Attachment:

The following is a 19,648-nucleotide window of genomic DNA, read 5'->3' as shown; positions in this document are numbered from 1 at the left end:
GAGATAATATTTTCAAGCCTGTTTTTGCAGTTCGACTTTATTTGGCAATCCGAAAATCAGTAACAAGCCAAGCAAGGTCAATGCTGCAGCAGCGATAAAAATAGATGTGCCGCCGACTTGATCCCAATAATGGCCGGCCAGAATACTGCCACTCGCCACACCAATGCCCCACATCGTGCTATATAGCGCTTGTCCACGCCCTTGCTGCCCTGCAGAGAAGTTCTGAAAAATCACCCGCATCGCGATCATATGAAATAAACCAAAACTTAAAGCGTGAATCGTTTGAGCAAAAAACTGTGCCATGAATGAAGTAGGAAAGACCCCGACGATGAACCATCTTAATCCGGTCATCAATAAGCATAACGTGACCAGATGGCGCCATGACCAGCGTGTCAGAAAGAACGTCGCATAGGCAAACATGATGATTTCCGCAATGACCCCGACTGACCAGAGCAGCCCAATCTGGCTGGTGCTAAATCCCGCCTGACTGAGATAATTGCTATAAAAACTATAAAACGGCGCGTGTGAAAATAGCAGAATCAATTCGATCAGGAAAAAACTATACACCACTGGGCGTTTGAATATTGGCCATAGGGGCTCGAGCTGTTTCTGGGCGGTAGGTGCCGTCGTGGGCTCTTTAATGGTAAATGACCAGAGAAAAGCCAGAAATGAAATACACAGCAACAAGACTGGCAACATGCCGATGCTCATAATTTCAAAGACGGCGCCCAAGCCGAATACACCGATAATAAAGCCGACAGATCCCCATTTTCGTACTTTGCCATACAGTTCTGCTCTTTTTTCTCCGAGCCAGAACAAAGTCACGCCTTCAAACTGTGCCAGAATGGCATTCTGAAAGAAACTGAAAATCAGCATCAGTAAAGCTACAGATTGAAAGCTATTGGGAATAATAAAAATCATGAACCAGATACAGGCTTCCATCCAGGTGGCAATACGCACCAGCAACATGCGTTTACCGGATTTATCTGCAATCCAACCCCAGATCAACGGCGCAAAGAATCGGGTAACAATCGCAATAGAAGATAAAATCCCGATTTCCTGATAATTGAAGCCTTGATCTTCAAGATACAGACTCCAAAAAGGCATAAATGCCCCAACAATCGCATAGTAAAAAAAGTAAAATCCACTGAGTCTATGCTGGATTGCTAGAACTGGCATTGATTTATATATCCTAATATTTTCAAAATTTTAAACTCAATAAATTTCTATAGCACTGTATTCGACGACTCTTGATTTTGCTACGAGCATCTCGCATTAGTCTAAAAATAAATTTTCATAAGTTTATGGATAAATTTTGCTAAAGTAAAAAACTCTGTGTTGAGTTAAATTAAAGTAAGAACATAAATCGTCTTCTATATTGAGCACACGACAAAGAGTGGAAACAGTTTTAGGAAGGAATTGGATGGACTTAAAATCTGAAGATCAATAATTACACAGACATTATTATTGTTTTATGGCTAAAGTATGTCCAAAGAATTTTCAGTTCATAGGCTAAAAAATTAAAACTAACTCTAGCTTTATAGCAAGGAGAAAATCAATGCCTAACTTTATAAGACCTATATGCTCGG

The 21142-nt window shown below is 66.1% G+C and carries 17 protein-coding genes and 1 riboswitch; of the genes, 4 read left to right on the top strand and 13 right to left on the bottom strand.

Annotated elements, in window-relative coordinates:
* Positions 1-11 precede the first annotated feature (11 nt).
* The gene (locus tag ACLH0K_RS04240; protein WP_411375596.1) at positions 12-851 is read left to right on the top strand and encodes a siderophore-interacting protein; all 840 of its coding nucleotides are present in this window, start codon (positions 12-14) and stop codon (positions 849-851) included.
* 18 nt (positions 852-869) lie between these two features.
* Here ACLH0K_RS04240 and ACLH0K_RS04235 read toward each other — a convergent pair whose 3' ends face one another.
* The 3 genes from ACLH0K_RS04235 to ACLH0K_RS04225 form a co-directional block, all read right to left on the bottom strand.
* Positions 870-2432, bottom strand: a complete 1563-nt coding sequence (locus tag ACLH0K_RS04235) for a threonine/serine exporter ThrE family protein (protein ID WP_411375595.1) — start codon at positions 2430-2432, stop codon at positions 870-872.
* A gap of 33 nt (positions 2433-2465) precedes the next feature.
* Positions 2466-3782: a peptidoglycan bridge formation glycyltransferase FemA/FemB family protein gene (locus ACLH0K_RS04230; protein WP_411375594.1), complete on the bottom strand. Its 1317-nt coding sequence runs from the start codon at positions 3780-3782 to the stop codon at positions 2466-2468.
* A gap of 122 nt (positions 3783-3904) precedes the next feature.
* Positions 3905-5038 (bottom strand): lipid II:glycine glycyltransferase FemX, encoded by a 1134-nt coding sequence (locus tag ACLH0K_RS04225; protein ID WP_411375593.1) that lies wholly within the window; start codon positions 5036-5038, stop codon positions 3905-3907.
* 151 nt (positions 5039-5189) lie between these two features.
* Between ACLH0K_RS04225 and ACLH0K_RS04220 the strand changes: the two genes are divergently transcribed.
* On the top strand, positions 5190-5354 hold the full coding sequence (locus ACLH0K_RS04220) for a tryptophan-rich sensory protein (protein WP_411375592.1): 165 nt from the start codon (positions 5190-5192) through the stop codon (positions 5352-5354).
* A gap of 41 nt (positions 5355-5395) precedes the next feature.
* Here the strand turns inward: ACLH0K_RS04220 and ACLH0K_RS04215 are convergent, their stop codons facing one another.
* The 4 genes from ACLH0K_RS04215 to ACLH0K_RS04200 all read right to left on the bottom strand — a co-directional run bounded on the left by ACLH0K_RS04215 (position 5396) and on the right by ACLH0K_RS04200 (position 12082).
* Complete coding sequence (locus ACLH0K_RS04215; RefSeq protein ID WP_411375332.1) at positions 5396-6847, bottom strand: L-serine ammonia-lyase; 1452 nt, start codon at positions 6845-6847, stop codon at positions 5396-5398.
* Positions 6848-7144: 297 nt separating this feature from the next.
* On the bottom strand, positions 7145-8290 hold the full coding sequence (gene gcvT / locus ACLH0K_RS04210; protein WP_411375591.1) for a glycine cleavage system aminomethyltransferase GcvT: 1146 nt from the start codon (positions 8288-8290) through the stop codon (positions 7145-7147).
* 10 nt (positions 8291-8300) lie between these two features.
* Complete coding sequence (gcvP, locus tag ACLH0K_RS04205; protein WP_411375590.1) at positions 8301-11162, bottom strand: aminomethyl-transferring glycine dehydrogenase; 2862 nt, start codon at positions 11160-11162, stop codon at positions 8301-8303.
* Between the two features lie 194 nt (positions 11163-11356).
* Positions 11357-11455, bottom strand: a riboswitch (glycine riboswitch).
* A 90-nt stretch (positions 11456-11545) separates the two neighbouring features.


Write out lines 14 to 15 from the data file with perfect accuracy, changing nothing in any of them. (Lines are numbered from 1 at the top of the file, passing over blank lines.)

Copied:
* Positions 3905-5038 (bottom strand): lipid II:glycine glycyltransferase FemX, encoded by a 1134-nt coding sequence (locus tag ACLH0K_RS04225; protein ID WP_411375593.1) that lies wholly within the window; start codon positions 5036-5038, stop codon positions 3905-3907.
* 151 nt (positions 5039-5189) lie between these two features.